Just like that one friend on Facebook who keeps shuffling through myriad profile pictures, luxury-car companies are always introducing new front grilles. Acura, a brand that struggles with identity issues, is the latest to do so, just as we were starting to get used to its previous design, an inelegant shield most commonly referred to as a beak. The three-row MDX crossover is the first recipient of Acura’s new, so-called “diamond pentagon” grille, part of a mid-cycle refresh for 2017.
Will the nose job help give Acura more character? We’re not so sure: The new front end looks cleaner and less bizarre, sure, but it’s also slightly cartoonish and less distinctive than the beak (for whatever that’s worth). Final judgment will have to wait until the diamond-pentagon face makes its way onto other Acuras within the next few years.
Other than the new schnoz, not much else changes for the most popular Acura, and that’s a good thing. The MDX remains one of the most entertaining three-row luxury crossovers to drive, which might sound like saying that Kim is the most intellectually stimulating of the Kardashians. But Acura’s sophisticated Super Handling All-Wheel Drive system (SH-AWD), which incorporates a torque-vectoring rear differential, imbues the MDX with surprising athleticism. Push it into a corner hard and stand on the throttle, and the differential goes to work apportioning torque to the outside-rear wheel, quelling understeer and motoring you on your way with little drama. The MDX’s accurate steering rack and well-damped suspension also contribute to its dynamic poise. The ride is satisfyingly firm but not harsh, and overall responses are deft.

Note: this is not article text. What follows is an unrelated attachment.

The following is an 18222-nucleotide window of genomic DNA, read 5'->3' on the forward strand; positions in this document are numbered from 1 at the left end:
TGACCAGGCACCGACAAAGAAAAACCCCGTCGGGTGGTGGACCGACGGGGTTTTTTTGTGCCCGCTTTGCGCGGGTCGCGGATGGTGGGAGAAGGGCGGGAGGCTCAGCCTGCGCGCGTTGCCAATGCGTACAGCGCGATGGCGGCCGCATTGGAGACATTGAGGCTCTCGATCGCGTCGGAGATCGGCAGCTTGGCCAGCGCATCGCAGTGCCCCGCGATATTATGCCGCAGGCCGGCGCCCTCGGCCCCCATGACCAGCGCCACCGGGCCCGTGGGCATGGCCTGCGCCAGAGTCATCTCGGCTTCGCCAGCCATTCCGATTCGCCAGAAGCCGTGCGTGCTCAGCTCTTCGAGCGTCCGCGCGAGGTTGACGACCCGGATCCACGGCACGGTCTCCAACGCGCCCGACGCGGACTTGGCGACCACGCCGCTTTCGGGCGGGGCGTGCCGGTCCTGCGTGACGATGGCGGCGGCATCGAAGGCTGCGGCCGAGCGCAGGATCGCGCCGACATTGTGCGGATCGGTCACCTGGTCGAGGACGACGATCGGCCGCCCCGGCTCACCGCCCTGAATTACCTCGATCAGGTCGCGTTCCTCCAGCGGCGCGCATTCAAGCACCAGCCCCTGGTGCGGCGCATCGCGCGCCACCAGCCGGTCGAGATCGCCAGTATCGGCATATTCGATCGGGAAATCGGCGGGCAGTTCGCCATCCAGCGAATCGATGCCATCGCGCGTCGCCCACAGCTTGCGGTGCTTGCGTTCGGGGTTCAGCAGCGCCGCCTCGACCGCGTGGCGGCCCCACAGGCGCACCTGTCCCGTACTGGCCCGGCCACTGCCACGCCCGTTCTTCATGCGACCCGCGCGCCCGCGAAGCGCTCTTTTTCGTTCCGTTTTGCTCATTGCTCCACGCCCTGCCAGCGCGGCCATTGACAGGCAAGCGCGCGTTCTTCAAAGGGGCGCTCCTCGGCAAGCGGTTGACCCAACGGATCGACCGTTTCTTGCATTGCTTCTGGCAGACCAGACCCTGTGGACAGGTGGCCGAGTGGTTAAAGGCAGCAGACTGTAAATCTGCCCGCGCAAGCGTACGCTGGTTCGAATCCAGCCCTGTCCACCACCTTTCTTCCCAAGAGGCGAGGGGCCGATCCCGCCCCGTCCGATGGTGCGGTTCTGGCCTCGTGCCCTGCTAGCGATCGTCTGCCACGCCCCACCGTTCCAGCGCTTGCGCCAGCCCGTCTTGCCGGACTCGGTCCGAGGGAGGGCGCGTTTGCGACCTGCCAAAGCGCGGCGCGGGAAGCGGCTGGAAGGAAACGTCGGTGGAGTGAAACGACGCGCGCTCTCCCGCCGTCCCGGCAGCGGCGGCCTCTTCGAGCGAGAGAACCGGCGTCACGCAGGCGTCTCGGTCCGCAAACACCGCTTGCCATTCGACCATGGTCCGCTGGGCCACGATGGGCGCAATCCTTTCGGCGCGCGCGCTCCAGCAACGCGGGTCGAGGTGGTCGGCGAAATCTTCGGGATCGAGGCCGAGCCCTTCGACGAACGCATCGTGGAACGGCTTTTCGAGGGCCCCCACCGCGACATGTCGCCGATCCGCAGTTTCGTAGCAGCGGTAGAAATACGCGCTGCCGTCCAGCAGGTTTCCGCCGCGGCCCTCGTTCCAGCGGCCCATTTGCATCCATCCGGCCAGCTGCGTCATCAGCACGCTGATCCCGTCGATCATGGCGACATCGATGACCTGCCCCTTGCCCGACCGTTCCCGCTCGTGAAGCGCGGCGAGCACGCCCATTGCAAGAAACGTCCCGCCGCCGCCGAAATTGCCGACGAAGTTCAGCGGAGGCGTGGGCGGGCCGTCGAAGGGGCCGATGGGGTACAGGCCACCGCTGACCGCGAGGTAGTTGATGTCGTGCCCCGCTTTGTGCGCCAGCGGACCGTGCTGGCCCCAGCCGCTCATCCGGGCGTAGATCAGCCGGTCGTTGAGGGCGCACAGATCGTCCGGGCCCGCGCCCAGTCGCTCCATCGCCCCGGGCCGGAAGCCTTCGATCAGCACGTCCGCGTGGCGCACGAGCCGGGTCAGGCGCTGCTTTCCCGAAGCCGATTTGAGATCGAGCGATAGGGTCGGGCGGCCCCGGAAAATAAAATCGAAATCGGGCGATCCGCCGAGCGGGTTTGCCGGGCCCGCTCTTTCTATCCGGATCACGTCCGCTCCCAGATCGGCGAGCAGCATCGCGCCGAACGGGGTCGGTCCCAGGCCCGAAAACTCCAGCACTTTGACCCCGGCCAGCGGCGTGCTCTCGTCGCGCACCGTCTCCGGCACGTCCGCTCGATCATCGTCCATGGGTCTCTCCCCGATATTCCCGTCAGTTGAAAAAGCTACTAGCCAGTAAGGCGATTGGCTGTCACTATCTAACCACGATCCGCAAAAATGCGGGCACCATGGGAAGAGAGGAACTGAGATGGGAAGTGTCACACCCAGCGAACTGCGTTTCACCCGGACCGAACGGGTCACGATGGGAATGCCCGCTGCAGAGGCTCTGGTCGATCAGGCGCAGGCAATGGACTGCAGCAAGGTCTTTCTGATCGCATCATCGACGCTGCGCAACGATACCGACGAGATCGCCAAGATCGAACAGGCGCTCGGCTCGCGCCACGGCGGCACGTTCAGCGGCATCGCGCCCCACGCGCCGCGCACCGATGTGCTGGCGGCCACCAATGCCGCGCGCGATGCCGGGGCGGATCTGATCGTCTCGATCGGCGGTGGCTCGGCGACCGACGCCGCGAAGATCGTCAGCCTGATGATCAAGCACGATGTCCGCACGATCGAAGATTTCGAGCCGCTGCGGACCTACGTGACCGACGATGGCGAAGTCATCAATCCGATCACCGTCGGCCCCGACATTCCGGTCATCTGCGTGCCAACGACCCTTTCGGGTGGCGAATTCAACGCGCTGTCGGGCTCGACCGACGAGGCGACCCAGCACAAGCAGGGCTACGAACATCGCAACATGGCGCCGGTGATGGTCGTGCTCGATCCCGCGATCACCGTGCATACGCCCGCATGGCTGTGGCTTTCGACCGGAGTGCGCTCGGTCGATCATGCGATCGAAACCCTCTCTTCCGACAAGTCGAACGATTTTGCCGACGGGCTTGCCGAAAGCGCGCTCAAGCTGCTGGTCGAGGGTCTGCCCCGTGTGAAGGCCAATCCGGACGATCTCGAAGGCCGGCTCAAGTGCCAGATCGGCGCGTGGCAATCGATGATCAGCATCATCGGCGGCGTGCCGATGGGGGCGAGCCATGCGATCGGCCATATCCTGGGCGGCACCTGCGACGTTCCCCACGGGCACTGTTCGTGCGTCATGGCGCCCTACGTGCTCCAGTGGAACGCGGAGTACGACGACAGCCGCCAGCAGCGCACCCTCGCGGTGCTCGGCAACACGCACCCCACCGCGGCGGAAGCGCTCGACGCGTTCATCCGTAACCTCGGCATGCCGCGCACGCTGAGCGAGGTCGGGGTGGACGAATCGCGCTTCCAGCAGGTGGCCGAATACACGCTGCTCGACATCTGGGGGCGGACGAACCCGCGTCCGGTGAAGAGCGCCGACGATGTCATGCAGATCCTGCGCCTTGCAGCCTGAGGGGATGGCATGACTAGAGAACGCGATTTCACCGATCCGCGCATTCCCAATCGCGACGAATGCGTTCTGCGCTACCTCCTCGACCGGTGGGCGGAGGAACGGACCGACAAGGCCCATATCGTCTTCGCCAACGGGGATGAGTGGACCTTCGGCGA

The Acura’s curb weight of 4222 pounds also deserves plenty of credit for its lively performance. It’s several hundred pounds lighter than its closest three-row competitor, the Infiniti QX60, which goes some way toward explaining how the 290-hp MDX nips the 295-hp Infiniti by more than a second in zero-to-60-mph acceleration. The MDX’s sprint of 6.0 seconds and its 14.7-second quarter-mile time are nearly quick enough to keep up with the field of more powerful and significantly more expensive three-row luxury SUVs we tested recently, including the Volvo XC90, BMW X5, and Audi Q7. The nine-speed automatic added for 2016 also helps acceleration and fuel economy—the MDX is rated at 26 mpg highway, but we saw 28 mpg during our real-world test run at a steady 75 mph—but brings with it some quirks. It is frequently reluctant to downshift, has a console-mounted push-button shifter that takes some getting used to, and, on Advance models, includes a clunky engine stop/start system that’s not particularly smooth. Complete review on www.caranddriver.com, by Chris Doane Automotive
This review is about 2017 acura mdx sh-awd review.